The Waiting Game: Some Sellers Hold Out For Higher Prices and More Inventory
Many sellers are still hopeful that they can get more money for their home and are deciding to wait to sell. Fifty-nine percent of sellers said they want to hold out for the maximum price on their home.
“Sellers hoping for higher prices will face reality soon, as all signs point to lower price growth and less competition among buyers in coming months,” said Redfin Chief Economist Nela Richardson. “Buyer demand is there, but only at the right price.”
Oddly enough, low inventory actually dissuades potential sellers from listing, first because there’s nothing for them to buy, and second because of the perception that the market just isn’t doing anything. Sellers are waiting to list their homes because there are too few homes available (36.3 percent) or there are too few affordable homes (16.3 percent). The lack of homes for sale creates a vortex of short supply that can only be relieved when potential sellers find homes they want to buy and then list their own homes. However, we are seeing inventory loosening up slowly. In September, the number of homes for sale was up 4.1 percent from August and up 6.3 percent from September 2013 in markets served by Redfin.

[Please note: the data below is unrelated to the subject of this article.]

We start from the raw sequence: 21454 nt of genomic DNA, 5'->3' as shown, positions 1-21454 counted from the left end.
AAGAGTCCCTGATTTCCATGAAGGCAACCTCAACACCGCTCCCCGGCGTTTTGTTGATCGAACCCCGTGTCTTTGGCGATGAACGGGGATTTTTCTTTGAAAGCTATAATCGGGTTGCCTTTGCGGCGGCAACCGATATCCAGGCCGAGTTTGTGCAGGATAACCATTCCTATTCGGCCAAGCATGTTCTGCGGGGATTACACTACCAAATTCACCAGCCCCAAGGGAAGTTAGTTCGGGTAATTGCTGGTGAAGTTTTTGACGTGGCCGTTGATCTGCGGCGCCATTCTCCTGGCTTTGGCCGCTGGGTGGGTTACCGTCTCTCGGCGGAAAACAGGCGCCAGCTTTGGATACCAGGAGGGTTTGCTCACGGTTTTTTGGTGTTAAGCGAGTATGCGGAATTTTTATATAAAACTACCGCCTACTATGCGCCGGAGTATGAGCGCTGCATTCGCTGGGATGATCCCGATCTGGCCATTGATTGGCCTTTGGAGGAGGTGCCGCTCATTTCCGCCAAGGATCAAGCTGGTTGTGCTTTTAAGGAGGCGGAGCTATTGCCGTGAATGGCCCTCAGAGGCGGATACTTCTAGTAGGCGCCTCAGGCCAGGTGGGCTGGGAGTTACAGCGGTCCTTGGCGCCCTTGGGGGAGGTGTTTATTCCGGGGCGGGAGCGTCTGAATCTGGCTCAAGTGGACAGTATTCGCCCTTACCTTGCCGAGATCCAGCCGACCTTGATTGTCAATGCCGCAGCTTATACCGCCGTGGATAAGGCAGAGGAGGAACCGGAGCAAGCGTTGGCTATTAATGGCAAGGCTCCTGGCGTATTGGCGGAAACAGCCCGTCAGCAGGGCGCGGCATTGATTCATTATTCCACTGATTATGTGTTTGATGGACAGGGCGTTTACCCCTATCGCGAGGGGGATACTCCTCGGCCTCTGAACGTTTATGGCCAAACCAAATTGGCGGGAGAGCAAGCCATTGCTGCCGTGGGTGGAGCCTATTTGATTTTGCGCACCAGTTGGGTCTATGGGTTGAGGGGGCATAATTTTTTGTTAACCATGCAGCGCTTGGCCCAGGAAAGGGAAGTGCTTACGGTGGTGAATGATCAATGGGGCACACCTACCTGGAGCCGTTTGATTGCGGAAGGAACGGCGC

Another way to measure housing supply is by looking at the number of months it would take to sell all current housing stock at the current rate of sales. Traditionally, supply of less than six months is considered a seller’s market, and more than six months is a buyer’s market. During the third quarter, months of supply increased to 4.7 from four, and sellers seem to have perceived this shift.
“We are definitely starting to feel the inventory crunch lessen here in Northern Virginia,” said Redfin agent Stacy Holscher. “In the past few weeks I’ve had several sellers who have decided to list their homes because they finally started to see more homes hit the market that they felt were reasonably priced. These lower home prices actually spurred them to list their home.”